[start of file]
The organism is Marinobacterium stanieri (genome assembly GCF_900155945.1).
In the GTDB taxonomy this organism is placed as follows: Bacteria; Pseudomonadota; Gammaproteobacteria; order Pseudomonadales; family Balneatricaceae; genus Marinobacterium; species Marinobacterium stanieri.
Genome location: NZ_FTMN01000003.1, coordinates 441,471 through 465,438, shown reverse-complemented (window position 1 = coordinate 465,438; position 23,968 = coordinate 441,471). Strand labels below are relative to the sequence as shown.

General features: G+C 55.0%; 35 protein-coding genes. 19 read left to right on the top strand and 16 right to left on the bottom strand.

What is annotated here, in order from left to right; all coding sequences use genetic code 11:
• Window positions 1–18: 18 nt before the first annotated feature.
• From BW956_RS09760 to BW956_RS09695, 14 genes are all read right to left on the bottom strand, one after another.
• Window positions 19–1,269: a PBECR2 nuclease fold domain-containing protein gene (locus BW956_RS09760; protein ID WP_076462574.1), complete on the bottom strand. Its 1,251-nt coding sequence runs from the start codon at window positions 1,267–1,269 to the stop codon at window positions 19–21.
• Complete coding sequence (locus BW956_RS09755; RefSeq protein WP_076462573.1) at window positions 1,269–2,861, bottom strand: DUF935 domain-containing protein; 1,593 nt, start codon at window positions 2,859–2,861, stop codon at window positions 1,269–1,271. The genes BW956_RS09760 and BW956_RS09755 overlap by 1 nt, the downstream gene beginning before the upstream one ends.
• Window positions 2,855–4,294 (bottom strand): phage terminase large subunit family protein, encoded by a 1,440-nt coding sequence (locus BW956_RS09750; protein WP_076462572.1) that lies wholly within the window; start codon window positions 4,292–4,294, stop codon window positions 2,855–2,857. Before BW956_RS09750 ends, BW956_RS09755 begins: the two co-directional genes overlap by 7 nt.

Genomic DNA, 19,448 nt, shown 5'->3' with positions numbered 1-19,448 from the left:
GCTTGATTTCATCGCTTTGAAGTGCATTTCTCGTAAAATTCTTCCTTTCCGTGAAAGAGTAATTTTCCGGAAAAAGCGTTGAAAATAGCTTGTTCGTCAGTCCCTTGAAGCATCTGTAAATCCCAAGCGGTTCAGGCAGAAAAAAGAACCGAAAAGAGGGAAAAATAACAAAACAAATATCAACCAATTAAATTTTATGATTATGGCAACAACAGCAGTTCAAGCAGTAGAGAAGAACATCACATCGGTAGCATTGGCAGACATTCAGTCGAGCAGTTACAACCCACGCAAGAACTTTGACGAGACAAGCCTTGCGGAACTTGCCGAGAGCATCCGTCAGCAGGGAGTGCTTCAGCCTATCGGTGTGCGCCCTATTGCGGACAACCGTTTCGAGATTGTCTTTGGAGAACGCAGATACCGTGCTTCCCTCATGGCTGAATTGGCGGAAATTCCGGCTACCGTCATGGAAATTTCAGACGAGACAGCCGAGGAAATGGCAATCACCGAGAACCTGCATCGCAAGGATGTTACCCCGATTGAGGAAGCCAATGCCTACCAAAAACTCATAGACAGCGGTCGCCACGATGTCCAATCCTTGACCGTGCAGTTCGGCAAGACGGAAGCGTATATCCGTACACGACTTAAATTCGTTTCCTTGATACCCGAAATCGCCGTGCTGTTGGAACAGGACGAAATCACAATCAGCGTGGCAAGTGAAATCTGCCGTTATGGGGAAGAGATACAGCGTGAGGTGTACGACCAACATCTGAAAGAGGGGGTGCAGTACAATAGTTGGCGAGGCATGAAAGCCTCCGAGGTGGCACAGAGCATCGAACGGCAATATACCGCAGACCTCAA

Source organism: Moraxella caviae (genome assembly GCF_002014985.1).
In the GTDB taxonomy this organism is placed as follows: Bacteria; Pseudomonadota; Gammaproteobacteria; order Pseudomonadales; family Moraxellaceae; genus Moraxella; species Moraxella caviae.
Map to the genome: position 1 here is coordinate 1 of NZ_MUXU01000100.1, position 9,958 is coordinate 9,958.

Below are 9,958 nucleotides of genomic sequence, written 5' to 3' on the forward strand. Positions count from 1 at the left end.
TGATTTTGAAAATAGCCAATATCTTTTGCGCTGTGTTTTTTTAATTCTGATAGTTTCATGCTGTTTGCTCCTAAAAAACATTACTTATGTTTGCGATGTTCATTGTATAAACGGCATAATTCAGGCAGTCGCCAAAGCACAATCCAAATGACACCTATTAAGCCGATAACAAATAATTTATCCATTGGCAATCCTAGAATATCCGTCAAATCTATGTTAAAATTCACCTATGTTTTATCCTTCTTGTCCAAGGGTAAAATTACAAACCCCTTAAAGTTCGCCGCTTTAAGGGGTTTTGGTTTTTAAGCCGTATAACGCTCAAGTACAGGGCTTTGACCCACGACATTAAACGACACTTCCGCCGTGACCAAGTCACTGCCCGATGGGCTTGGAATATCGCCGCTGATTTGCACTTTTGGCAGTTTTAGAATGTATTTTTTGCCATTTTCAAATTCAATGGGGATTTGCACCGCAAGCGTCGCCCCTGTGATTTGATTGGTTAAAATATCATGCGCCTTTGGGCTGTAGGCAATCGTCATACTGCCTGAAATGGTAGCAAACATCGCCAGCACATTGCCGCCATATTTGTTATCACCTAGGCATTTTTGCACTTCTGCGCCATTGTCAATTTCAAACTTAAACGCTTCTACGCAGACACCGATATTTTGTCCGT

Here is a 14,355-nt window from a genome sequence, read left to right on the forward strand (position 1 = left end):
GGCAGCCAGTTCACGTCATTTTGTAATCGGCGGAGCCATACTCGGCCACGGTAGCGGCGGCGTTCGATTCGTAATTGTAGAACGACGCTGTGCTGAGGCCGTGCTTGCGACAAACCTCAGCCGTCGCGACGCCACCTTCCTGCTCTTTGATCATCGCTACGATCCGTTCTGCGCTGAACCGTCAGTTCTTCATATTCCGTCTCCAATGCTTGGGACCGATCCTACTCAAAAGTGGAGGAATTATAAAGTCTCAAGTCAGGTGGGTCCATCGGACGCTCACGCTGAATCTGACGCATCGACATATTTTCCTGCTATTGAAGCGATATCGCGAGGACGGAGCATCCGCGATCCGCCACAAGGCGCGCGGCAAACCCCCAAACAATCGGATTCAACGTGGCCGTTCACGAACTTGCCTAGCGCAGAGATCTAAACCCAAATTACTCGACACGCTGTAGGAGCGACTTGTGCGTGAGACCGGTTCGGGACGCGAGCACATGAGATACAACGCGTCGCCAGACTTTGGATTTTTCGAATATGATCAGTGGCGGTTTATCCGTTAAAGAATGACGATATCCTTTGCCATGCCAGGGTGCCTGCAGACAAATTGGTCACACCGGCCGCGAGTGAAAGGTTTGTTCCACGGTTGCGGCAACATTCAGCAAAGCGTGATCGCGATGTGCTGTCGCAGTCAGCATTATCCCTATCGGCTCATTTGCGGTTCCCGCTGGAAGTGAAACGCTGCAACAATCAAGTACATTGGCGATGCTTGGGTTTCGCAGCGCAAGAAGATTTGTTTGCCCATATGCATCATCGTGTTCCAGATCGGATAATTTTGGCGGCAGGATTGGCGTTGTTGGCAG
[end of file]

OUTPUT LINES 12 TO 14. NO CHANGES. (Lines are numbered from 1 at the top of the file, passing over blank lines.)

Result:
GCTTGATTTCATCGCTTTGAAGTGCATTTCTCGTAAAATTCTTCCTTTCCGTGAAAGAGTAATTTTCCGGAAAAAGCGTTGAAAATAGCTTGTTCGTCAGTCCCTTGAAGCATCTGTAAATCCCAAGCGGTTCAGGCAGAAAAAAGAACCGAAAAGAGGGAAAAATAACAAAACAAATATCAACCAATTAAATTTTATGATTATGGCAACAACAGCAGTTCAAGCAGTAGAGAAGAACATCACATCGGTAGCATTGGCAGACATTCAGTCGAGCAGTTACAACCCACGCAAGAACTTTGACGAGACAAGCCTTGCGGAACTTGCCGAGAGCATCCGTCAGCAGGGAGTGCTTCAGCCTATCGGTGTGCGCCCTATTGCGGACAACCGTTTCGAGATTGTCTTTGGAGAACGCAGATACCGTGCTTCCCTCATGGCTGAATTGGCGGAAATTCCGGCTACCGTCATGGAAATTTCAGACGAGACAGCCGAGGAAATGGCAATCACCGAGAACCTGCATCGCAAGGATGTTACCCCGATTGAGGAAGCCAATGCCTACCAAAAACTCATAGACAGCGGTCGCCACGATGTCCAATCCTTGACCGTGCAGTTCGGCAAGACGGAAGCGTATATCCGTACACGACTTAAATTCGTTTCCTTGATACCCGAAATCGCCGTGCTGTTGGAACAGGACGAAATCACAATCAGCGTGGCAAGTGAAATCTGCCGTTATGGGGAAGAGATACAGCGTGAGGTGTACGACCAACATCTGAAAGAGGGGGTGCAGTACAATAGTTGGCGAGGCATGAAAGCCTCCGAGGTGGCACAGAGCATCGAACGGCAATATACCGCAGACCTCAA

Source organism: Moraxella caviae (genome assembly GCF_002014985.1).
In the GTDB taxonomy this organism is placed as follows: Bacteria; Pseudomonadota; Gammaproteobacteria; order Pseudomonadales; family Moraxellaceae; genus Moraxella; species Moraxella caviae.